Bob Amussen, editor in chief of Bobbs-Merrill, was on the vestry of St. Mark’s Church in-the-Bouwerie, a beautiful historic church at 10th Street and Second Avenue in New York, and he served as the president of the board of Theatre Genesis, which operated in a fairly large room upstairs from the parish hall in back of the church. It was this connection that led to his publishing the first off-off-Broadway anthology, “Eight Plays from Off-Off-Broadway,” which I co-edited with Nick Orzel (see Books). Bob subsequently commissioned two more books from me, “Theatre Trip” and another anthology, “More Plays from Off-Off-Broadway.” In 1971, when he decided to drop out and move to Oregon, he asked me to take his place on the Theatre Genesis board.
I had admired Theatre Genesis ever since I saw Sam Shepard’s first plays there in 1964. Ralph Cook, who founded it and ran it for years, was a fine director, devoted to serving and nurturing the playwrights he introduced and believed in. But Ralph was gone by this time, and the theatre was being run by two playwrights, Murray Mednick and Walter Hadler. (Sam was also on the board, but he was no longer in New York.) Murray and Walter welcomed me warmly as a fellow playwight and director. Murray said, “Now you have a theatre.”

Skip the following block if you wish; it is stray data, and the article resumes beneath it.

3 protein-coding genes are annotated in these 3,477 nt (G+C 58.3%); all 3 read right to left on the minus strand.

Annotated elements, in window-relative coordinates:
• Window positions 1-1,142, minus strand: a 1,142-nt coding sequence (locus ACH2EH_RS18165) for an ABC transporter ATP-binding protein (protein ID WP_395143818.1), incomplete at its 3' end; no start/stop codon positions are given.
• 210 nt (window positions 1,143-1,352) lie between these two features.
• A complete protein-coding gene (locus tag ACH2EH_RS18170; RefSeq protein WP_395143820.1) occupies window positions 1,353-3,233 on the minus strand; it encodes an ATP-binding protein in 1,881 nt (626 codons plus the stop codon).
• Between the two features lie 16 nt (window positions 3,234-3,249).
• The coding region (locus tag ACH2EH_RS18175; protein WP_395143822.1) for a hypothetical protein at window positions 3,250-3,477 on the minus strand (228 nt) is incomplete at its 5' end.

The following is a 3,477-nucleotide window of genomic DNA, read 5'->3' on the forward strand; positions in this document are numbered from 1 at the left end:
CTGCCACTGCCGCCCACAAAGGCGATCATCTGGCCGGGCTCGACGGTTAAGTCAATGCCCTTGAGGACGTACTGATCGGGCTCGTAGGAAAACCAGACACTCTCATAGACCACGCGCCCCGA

It was wonderful to have an artistic home in New York. I wrote two plays for Theatre Genesis, “Country Music” and “Prussian Suite,” and directed them both. Without thinking about it particularly, I opened Theatre Genesis to gay artists—it had been notably straight and masculine till I came along (at the end of my own gay years, as it turned out). I directed Ronald Tavel’s extraordinary play “Bigfoot” and co-directed Irene Fornes’s “Tango Palace.” I more or less produced Charles Stanley’s striking solo, “Le Roi Soleil: A Personal Landscape” and Ron Tavel’s “Queen of Greece,” as well as hosting “Light Cell Death,” a play by Charles Kespert, a student of mine at Hunter College.
But by this time I was staying out of the city as much as I could. When I moved away for good in 1974, and Murray moved to Los Angeles, Walter was the only one left. I am still ashamed of how irresponsible I was in letting Theatre Genesis fall apart. It would not have lasted as long as it did without Steve Facey, the administrator, who worked for the church; Steve, it seems to me, took the theatre’s mission more seriously than any of the rest of us, who were largely concerned with our own survival in those desperate years. When the church and theatre were severely damaged by fire in 1974 and needed help in the worst way, I was no longer there.